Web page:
It was a day of simple pleasures …

waking at my parents home

making tea that actually tastes good

eating at their table

having a tour of my dads garden

having dinner at the most wonderful truck stop

texting my niece … making social plans

texting my girls

texting my hubby

checking expirary dates on foods (this will be a future blog)

A bit of negotiating went on too … negotiating that I not use certain goings on, and things said while I am here, in my next blog (I will, wisely wait until I am on the opposite side of the country, before using the vast amounts of material I am gathering 😉 ).

It has been a good, and full day (so my tummy says). Full of the things that I have been yearning for.

Read Full Post »

“All my bags are packed, I’m ready to go …” Listening to this song just makes the excitement bubble up inside of me 😀

Off, on my own to the East coast (aka my home of origin) to spend a few days (no doubt too few) with family and friends. And to celebrate my parents anniversary. And to watch the sun rise in the east. And to eat my dad’s biscuits, and drink my mom’s reboiled tea (https://itsawonderfilledlife.net/2011/04/14/re-boiled-tea/ ). And enjoy many, many, many steamed mussels. And maybe lobster! And a great donair at Greco Donair (oh my goodness … another ‘eating’ vacation … it will take me forever to shed these vacation pounds). And take my nieces to the beach. And enjoy the rolling hills. And be in awe of the big, big sky. And, and, and …

There is simply not going to be enough time to do it all!

I have to admit, I am secretly (or not so secretly, now) thrilled to be going alone. This means that I get to be where I want when I want (thank you rental car), and I get to do what I want when I want, and I get to be center of attention 🙂 … I think I might like this! Hum, I am sounding just a bit narcissistic … and I do not feel bad about it, not one bit 😉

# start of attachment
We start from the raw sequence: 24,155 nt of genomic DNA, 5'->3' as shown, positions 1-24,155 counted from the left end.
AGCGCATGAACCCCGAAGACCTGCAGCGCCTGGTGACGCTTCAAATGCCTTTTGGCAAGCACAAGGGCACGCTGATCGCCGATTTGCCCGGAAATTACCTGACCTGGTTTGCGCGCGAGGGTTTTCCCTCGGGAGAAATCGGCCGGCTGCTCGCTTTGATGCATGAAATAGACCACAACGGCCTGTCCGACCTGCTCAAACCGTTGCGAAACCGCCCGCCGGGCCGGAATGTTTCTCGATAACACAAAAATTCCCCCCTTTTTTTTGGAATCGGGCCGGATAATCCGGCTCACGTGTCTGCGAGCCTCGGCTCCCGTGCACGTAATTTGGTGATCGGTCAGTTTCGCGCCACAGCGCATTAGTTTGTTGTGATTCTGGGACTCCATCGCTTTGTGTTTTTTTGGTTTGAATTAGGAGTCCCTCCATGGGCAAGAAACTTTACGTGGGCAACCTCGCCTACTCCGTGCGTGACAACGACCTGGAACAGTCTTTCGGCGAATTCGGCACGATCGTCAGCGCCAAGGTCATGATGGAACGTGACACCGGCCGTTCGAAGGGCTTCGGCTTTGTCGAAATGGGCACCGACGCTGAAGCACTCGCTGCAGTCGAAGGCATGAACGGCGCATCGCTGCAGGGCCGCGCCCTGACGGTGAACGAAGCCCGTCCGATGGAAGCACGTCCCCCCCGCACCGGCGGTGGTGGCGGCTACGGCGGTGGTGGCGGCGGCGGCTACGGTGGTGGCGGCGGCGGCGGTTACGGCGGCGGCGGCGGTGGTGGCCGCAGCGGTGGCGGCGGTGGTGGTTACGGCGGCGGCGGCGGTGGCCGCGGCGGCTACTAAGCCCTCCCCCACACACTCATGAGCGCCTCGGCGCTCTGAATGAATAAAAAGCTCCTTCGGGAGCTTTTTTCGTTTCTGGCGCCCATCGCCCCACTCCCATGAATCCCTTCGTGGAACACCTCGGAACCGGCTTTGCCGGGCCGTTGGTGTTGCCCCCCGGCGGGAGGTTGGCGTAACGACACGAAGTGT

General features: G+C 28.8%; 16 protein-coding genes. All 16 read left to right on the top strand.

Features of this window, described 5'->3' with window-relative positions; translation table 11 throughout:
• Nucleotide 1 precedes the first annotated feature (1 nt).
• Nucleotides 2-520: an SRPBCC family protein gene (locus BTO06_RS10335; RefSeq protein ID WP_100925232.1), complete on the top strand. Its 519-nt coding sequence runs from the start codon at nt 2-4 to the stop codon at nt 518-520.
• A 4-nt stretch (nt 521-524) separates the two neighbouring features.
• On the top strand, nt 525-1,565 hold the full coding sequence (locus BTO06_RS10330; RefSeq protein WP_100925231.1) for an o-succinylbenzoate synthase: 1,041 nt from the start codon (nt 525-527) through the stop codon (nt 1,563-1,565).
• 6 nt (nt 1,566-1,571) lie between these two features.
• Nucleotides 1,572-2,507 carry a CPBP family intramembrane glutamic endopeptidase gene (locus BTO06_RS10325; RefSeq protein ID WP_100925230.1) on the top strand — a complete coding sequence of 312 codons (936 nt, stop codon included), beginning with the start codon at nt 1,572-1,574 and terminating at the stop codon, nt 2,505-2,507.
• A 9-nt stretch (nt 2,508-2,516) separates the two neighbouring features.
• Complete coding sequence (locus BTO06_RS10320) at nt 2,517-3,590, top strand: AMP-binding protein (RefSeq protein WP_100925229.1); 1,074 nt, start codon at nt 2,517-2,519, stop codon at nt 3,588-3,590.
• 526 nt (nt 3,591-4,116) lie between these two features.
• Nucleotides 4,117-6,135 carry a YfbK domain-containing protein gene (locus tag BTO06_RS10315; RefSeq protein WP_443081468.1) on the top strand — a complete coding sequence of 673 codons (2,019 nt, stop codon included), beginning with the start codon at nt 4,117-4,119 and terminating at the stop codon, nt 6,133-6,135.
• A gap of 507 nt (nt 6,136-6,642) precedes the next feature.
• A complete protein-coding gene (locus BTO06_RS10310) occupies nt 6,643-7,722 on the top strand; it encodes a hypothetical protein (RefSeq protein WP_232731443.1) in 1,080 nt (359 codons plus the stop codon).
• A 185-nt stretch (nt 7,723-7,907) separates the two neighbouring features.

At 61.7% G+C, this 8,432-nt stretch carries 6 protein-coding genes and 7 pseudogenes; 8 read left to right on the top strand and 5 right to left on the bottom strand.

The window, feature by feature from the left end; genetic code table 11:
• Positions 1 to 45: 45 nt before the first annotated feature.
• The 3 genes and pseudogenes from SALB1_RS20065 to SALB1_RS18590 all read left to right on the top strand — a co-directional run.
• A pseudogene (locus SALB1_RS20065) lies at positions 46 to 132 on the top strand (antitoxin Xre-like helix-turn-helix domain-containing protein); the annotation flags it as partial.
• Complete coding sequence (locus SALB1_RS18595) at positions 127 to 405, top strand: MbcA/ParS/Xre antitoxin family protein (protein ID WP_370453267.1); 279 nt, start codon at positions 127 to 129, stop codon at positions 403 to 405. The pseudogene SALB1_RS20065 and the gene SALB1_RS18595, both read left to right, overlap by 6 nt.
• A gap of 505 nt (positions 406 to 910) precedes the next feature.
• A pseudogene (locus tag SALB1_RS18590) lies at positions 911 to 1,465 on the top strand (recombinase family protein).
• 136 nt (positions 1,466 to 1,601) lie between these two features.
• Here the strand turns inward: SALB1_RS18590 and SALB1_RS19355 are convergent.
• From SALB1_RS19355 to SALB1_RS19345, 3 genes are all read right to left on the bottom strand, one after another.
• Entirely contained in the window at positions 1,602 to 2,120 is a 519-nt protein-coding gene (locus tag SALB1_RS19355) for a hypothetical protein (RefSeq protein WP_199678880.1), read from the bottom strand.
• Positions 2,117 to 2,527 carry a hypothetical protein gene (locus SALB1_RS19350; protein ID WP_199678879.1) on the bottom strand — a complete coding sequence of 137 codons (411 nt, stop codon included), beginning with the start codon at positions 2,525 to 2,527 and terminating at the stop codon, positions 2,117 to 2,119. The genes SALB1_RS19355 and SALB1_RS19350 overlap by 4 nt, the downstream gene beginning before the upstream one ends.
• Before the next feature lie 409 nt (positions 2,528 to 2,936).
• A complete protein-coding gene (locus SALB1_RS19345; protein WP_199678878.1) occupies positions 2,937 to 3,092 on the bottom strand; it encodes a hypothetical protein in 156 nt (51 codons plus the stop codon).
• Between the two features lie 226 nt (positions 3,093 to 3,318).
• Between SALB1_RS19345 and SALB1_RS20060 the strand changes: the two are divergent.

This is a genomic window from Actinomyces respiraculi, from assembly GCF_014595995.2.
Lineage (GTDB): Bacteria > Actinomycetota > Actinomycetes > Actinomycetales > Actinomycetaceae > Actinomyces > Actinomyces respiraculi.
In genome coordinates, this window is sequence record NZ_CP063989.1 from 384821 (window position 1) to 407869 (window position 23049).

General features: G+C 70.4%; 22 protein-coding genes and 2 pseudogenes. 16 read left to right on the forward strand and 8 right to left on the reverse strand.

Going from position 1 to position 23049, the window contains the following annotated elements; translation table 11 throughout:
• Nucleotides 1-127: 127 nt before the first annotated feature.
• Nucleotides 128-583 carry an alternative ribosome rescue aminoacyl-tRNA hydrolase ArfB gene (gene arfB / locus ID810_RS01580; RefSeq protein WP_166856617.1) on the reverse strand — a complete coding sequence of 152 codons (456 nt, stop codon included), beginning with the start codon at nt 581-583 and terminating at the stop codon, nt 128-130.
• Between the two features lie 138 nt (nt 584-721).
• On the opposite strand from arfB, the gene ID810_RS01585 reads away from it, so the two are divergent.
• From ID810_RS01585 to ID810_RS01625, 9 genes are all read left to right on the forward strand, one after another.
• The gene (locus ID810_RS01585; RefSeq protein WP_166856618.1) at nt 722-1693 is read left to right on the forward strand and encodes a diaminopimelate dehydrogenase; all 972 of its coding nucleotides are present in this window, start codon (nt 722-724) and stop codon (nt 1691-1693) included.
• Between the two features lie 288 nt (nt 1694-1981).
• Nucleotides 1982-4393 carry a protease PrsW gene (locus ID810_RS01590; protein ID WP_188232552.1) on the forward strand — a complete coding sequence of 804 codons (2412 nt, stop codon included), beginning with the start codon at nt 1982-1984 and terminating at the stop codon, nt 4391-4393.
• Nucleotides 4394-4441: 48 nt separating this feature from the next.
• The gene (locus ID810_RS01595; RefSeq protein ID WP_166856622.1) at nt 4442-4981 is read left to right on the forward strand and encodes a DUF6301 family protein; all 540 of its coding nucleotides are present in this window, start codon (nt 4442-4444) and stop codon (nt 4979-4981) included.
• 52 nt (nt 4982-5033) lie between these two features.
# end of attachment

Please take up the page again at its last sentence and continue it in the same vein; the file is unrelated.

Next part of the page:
At this point (as I am doing the last minute preparations before heading to board my jet plane) I truly want it to be one way. It is not that I want to leave my family, friends, job, life, etc. here … it is that where I am going just looks (through my pre-vacation rose-colored glasses) so darn great.

And really what a thrill to have that perspective, as I get ready to board a jet plane (I LOVE saying that) to head to my parents home, to spend time with them, and the rest of family, and friends. I know it is not always a joy for everyone to be taking vacation away from the things one wants to do to visit family, but I am thrilled to be going, and I am really thrilled to be going alone.

I really am so fortunate to have a great family to visit. They will drive me buggy, at points when I am there, but … I have my rental car 😉  and I plan to use it!

Anyway, I gotta go … I have packing to finish! And then the drive there, and then the hugs and kisses at the airport (this is where I have to pretend to really be regretting leaving them all home … NOT … and they are gonna love having no one in the house to remind them to eat their veggies, and get to bed at a good time … I know they will have a blast without me), and then … boarding MY plane … just me! Just … me … oh, how those two words are music to my ears …

So, off I go, to the land of lobster, Tidal Boar (or is it B O R E ?), and people I have to love … we are related! And maybe a sneak trip to visit Anne … with an ‘e’ (at Green Gables …).

I’ll keep you all posted as to how wonderful the week on my own is … cause … I’m leaving on a jet plane,  I don’t know when I’ll be back again …

Read Full Post »

Amazing Tangled Grace

A blog about my spiritual journey in the Lord Jesus Christ.

FisherofMen

Cast The Net To Rescue Those In Need

Following the Son

One man's spiritual journey

Fortnite Fatherhood

A father's digital age journey with his family and his faith

Tribes of Love

Love, Fearlessly.

Frijdom

encouraging space to think deeply

His Wings Shadow

Trust ~ Delight ~ Commit ~ Rest

Perfect Chaos

God's Perfect Purpose in a Chaotic World

Life- All over the map

A family journey through childhood cancer and around the world

A L!fe Lived

seeking the full life that only Jesus offers

J. A. Allen

Scribbles on Cocktail Napkins

The Mustard Seed Kingdom

A Blog of the Evangelical Anabaptist Partners

Brittany Wheaton

reflections on living intentionality and soulfully in the midst of the grind

The Wild Heart of Life

"He was unheeded, happy, and near to the wild heart of life." ...James Joyce